There are two reasons I needed to read The 5th Wave. One is that it’s going to be a movie, and that’s always exciting in teen books. But the greater reason was that I loved Yancey’s writing in the Monstrumologist series, which was alternately suspenseful, grotesque, and comic.
The 5th Wave is sci-fi rather than horror, but it will not disappoint fans. The tradition of alien invasions, the decimation of the human race, and frightening body snatching lives!
An alien species has come to take over the earth. They don’t want to enslave the human population. They want to wipe it out. And they do this in waves. Most of the world’s population is easily eradicated by plague in the 3rd wave. The mother of protagonist Cassie is one of billions killed. But in general the family is strong and ‘lucky’ (we have to use that word loosely here). Cassie, her father and her little brother Sammy survive. But luck runs out as the waves of killing continue, each using a different method of murder. The aliens are intent on destroying every last human being.
As bad turns to worse for the family, five-year-old Sammy is taken to what Cassie at first believes is a safe military base with army protection. But horrifying events lead Cassie to understand that Sammy is in danger and must be rescued. She also comes to understand that the aliens have been able to meld into the consciousness of the humans—bringing a 4th wave of killings.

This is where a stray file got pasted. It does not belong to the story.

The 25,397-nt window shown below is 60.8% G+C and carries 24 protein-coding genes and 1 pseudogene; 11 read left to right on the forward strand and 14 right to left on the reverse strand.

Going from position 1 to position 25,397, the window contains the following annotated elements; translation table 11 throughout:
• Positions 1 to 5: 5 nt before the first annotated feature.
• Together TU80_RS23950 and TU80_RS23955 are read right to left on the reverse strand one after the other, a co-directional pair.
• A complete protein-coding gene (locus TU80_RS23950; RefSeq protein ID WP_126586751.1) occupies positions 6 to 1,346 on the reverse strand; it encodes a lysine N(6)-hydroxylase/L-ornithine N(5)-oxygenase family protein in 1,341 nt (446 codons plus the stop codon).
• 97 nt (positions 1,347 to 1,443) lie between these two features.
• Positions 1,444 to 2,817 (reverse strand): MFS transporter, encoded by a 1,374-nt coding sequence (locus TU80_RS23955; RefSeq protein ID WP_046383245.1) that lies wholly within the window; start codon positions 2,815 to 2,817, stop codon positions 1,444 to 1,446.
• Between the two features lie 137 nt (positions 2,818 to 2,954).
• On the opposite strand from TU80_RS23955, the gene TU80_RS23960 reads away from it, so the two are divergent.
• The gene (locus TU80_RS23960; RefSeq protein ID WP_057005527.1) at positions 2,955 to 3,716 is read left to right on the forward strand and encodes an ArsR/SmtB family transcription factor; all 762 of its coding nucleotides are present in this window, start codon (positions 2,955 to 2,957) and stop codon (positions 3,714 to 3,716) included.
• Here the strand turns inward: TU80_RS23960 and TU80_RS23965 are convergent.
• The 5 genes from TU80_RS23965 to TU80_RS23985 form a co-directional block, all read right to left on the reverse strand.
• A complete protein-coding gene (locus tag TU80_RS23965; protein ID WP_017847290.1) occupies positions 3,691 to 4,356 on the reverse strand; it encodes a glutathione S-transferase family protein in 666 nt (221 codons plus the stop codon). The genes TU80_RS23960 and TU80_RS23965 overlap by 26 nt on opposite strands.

Who can Cassie trust? She has no idea since all of the bad guys look like people. She takes her M-16 rifle, her bowie knife and a few other essentials like Sammy’s beloved teddy bear. She faces off with everyone she meets. It looks like she may lose her battle when a “Silencer” has her in his sights.
While Cassie battles for her life, “Zombie,” known as Ben when he was in high school, is tormented over the fact that he left his younger sister to die while escaping the aliens. He had always been a football star and the secret crush of many girls—Cassie included, although Ben never knew it. But despite his big reputation, the alien invasion showed him to be a coward. He needs to make amends. He decides to stand and fight. But in doing so, he realizes that he may well be working for the enemy by taking innocent lives.
High school housekeeping: This is traditional sci-fi fare, and a lot for fun for fans. While the enemy is uncertain, and the stakes of being friendly are high, it’s every man (and woman) for himself, with lots of fast-paced action. Readers of the Monstrumologist series might miss the cleverly misconstrued conversations, but the essential struggles are here: against other life forms, against one’s own doubts and fears. And most important, the big questions are once again asked. Are some people more valuable than others? When danger lurks, who is saved? What, in fact, does it mean to be human?